- Breast milk is digested more easily and has long-term positive effects on the health of the child, reducing the risk of allergies, diabetes, coeliac disease, inflammatory bowel disease, obesity, hypertension or high cholesterol.
- Appears to confer some degree of protection against lymphoma and some other types of cancer.
- Breast milk is the food of choice for all infants including pre-term babies, twins and sick children.
For society and the environment
- It's free. Breast milk saves money by allowing to forgo artificial formula, baby bottles and other utensils used for the preparation of baby formula.
- It reduces medical expenses and work/family problems that infections pose for parents and society by reducing both their incidence and their severity. Reduces reliance on human and material healthcare resources, and allows babies to recover faster when they get ill.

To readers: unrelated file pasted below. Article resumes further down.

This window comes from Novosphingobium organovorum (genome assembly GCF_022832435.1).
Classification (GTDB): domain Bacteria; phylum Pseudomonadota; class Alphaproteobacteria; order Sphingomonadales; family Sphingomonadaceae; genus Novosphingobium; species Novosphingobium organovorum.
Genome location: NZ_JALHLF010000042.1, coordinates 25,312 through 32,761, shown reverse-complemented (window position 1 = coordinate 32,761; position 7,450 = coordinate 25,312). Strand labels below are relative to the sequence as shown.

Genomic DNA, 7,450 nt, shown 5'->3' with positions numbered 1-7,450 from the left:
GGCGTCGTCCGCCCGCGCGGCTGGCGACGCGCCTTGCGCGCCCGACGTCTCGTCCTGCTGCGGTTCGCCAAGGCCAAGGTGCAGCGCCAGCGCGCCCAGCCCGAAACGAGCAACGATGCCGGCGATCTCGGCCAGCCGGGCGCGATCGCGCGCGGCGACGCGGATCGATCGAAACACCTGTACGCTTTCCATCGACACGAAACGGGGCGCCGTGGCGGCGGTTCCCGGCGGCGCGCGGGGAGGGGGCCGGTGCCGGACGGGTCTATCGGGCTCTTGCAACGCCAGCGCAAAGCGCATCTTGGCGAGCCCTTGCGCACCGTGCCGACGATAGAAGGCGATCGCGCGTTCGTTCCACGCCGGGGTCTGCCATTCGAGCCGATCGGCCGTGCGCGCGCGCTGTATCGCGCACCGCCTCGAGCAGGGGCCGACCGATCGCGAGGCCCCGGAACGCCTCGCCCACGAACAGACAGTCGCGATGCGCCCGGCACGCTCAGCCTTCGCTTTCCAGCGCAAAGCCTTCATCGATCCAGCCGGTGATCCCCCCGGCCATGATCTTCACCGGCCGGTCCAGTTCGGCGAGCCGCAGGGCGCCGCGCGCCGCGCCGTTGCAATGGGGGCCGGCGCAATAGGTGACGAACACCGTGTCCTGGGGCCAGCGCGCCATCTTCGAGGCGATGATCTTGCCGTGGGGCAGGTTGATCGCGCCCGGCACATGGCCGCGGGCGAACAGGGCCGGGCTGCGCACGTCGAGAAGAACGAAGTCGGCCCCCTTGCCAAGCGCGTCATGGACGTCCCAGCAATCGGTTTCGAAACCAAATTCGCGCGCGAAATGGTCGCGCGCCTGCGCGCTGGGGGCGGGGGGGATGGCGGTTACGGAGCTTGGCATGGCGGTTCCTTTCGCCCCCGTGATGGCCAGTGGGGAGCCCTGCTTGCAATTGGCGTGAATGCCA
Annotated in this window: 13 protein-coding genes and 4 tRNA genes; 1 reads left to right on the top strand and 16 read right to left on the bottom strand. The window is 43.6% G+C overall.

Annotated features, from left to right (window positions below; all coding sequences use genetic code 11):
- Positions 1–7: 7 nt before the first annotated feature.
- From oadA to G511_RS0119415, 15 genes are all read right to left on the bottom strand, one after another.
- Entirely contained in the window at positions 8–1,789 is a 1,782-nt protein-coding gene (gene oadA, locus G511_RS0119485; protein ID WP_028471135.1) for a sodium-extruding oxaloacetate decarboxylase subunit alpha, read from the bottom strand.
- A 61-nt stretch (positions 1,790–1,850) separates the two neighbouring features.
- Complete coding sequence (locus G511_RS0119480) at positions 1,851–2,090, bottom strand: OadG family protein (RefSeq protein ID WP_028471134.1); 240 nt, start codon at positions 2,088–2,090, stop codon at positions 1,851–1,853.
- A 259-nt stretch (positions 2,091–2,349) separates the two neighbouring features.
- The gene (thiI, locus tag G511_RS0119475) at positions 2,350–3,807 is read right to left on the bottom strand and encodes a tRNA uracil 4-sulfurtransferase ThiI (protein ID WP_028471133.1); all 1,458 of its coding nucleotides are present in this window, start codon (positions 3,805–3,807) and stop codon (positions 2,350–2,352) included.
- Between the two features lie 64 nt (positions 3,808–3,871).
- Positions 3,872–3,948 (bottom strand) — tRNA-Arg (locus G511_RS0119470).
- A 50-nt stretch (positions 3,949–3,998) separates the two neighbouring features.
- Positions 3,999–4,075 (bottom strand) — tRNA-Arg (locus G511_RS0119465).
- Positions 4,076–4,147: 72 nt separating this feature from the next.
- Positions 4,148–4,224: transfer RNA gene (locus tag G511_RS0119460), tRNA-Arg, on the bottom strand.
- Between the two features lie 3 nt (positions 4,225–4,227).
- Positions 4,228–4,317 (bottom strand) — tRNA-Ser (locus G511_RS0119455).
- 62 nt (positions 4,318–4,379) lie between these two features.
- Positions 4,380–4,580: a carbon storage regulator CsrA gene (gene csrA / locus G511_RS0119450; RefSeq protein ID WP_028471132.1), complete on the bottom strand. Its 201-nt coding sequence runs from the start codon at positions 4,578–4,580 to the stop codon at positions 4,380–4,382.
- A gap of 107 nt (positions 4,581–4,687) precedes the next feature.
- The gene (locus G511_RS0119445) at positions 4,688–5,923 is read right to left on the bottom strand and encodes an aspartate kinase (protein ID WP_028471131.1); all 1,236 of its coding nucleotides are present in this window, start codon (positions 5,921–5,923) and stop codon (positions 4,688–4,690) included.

- Breast milk is a natural resource which does not create pollution and help protects the environment: it produces no waste, does not require packaging or energy-dependent processing and causes no CO2 emissions.
How to prepare for breastfeeding during pregnancy
You can attend antenatal classes taught by healthcare professionals.
Seek help, support, advice and information from professional experts in breastfeeding (nurses, midwives, gynaecologists, paediatricians, family doctors, etc.).
Ask questions about anything you need or feel concerned about.
Talk to your partner and exchange information to make joint decisions.
Talk to other relatives to set up a small support network at home in order to allow you to enjoy breastfeeding undisturbed and bond with your baby.
Look for information and go to support groups for nursing mothers.
Do I have to take special care of my breasts while breastfeeding?
There really isn't anything special you need to do for your breasts when you're pregnant or breastfeeding. Daily hygiene is enough. Use handy underwear with adequate support, as this will help you feel more comfortable.
Are there any contraindications for breastfeeding?
- Maternal HIV infection: in this situation, this is considered a true contraindication.
- Galactosaemia: this is a very rare disease which causes babies to be unable to digest lactose in milk, in which case breastfeeding is contraindicated.
Does starting breastfeeding require special circumstances?